He is on God’s mission, and he makes it clear that God is in control, acknowledging the Father’s ability to take his disciples out of the world or to protect them in it. “I speak these things in the world that they may have my joy fulfilled in themselves.” Wow! Jesus came to provide JOY!? How many joyful people do you know? His stated purpose was to share his own joy and have it fulfilled in his followers.

In John 15:11 he said, “I have told you this so that my joy may be in you and that your joy may be complete.” If you are one of his followers, that applies to you. Are you joyful? Is joy being fulfilled in you and because of you? Isn’t it cool that He prays for our joy? Of all of the characteristics of eternal life, this is my favorite. Joy is a fruit of the Spirit; it is a characteristic of the Kingdom of Heaven; it’s the natural result of the resurrection! It’s essentially why Jesus came, and it is essentially why we are here on earth.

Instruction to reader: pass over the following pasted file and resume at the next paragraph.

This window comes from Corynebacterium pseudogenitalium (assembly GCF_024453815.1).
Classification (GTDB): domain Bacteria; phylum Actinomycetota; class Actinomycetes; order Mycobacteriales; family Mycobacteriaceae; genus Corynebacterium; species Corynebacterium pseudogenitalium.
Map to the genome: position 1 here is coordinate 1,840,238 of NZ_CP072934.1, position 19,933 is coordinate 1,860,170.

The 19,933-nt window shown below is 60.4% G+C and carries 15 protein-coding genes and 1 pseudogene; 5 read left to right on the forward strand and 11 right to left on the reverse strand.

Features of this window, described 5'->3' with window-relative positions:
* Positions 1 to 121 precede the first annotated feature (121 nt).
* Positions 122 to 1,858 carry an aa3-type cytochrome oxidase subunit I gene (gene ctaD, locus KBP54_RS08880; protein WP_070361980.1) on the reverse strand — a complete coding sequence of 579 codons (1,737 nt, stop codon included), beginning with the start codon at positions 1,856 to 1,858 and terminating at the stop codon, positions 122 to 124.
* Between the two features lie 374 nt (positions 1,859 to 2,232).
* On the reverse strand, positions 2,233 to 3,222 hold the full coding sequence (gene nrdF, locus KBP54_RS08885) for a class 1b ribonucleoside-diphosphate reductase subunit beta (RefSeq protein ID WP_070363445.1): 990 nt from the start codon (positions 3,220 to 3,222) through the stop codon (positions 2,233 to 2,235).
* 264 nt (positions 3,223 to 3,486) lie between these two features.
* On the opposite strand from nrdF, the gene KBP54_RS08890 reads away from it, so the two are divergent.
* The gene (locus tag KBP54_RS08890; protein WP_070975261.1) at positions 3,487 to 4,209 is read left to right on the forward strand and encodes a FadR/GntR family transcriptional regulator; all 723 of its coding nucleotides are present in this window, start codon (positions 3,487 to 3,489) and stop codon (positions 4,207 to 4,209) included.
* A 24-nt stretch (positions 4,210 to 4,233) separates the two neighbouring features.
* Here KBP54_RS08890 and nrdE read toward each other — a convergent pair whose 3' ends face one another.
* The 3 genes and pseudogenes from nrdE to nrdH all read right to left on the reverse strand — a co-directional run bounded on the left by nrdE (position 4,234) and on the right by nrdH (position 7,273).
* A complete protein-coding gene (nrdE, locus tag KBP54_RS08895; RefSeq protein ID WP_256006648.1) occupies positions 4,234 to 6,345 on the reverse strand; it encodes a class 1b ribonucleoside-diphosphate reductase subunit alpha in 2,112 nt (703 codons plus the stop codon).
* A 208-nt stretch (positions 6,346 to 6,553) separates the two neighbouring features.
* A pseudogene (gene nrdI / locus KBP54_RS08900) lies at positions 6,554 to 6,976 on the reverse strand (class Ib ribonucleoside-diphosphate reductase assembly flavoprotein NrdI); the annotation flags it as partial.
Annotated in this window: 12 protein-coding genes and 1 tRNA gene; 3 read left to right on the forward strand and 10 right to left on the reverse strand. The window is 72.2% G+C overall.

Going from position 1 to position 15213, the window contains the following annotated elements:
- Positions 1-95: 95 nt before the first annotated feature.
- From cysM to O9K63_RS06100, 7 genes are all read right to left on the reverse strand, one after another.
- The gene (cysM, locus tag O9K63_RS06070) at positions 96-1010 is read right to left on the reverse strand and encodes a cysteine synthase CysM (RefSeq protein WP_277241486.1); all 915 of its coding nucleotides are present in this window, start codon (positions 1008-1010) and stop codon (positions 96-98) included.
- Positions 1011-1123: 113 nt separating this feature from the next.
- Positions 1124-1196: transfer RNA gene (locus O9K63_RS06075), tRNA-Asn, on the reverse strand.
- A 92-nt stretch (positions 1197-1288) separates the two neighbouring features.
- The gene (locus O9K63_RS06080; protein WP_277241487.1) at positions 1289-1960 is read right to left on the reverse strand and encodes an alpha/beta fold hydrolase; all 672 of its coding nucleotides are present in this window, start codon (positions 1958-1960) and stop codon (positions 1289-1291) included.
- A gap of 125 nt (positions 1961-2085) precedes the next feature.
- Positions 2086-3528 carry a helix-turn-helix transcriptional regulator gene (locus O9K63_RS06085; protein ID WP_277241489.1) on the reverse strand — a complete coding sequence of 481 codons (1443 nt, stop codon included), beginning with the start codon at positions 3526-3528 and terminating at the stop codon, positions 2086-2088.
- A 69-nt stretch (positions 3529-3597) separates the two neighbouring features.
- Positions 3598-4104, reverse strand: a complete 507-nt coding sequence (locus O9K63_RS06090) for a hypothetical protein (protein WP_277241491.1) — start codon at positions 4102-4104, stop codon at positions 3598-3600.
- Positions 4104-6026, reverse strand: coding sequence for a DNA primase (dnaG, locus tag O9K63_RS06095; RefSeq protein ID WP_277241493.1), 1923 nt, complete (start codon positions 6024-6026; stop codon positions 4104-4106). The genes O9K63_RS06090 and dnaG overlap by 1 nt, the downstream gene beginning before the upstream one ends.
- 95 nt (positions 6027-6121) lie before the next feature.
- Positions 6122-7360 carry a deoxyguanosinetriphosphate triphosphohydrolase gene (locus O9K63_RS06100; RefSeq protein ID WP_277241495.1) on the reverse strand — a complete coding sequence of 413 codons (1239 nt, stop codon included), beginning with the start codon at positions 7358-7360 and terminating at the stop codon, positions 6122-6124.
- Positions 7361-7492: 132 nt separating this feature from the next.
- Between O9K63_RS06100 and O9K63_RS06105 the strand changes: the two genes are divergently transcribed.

Stop for a moment and just choose to feel joyful no matter what your circumstances. It may seem almost impossible, but it is a choice available to us regardless of what is going on around us. The joy Jesus refers to is not dependent upon comfort or affluence, or having perfect circumstances. Perhaps that is why He also prayed over believers who will experience persecution both from the world and from the evil one. “The world has hated them because they are not of the world” is both an acknowledgement of what his disciples experienced and a prophecy about what is happening today.